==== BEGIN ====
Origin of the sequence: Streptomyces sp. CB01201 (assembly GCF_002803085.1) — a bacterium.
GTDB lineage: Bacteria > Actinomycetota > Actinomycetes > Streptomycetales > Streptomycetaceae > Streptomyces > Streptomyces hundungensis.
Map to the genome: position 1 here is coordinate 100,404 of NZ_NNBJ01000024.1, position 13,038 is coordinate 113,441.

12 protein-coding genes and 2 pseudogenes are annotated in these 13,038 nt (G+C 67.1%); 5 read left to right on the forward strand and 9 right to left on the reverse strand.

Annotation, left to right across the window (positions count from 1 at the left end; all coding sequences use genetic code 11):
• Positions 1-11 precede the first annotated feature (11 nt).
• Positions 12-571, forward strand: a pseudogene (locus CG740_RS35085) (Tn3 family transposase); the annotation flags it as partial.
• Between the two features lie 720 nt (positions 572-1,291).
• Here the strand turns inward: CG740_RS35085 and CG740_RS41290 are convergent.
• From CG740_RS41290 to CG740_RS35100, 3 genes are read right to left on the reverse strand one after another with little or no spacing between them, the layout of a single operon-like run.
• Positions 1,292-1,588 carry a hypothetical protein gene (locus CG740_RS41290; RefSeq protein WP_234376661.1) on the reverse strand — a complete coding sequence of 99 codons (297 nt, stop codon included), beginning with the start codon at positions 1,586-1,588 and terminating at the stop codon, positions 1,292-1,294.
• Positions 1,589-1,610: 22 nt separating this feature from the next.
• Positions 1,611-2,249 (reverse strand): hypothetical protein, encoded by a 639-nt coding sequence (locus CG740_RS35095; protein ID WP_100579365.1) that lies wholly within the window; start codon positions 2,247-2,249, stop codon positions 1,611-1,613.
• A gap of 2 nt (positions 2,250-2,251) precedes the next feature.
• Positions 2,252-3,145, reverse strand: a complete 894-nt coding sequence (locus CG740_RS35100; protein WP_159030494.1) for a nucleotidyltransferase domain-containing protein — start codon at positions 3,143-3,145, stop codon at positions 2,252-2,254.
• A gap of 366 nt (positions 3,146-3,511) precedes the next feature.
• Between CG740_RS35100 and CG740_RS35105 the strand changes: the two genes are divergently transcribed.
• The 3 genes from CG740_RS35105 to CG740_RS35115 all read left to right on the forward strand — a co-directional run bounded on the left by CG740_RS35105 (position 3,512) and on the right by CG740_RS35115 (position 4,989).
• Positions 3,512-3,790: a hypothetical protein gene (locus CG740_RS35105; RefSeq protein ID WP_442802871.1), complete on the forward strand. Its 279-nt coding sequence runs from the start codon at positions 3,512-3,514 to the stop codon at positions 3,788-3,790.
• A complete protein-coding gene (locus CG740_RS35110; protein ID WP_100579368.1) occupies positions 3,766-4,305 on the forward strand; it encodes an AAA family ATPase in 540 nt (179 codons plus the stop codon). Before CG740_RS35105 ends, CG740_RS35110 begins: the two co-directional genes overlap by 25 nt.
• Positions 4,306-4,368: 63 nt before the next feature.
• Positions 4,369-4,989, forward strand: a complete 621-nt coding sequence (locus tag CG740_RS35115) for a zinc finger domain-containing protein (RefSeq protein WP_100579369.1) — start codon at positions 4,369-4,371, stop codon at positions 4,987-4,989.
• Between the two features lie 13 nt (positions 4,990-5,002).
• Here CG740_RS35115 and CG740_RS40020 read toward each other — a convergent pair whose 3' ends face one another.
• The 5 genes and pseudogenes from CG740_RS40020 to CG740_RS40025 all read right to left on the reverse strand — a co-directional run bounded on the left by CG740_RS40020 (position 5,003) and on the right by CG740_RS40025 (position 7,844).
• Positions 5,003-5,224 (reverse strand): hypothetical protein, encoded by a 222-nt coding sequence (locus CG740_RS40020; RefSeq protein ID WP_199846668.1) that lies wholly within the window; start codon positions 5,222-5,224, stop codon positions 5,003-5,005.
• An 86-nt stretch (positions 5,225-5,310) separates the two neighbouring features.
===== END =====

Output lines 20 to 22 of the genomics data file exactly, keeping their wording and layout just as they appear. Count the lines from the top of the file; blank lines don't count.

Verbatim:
• A complete protein-coding gene (locus CG740_RS35110; protein ID WP_100579368.1) occupies positions 3,766-4,305 on the forward strand; it encodes an AAA family ATPase in 540 nt (179 codons plus the stop codon). Before CG740_RS35105 ends, CG740_RS35110 begins: the two co-directional genes overlap by 25 nt.
• Positions 4,306-4,368: 63 nt before the next feature.
• Positions 4,369-4,989, forward strand: a complete 621-nt coding sequence (locus tag CG740_RS35115) for a zinc finger domain-containing protein (RefSeq protein WP_100579369.1) — start codon at positions 4,369-4,371, stop codon at positions 4,987-4,989.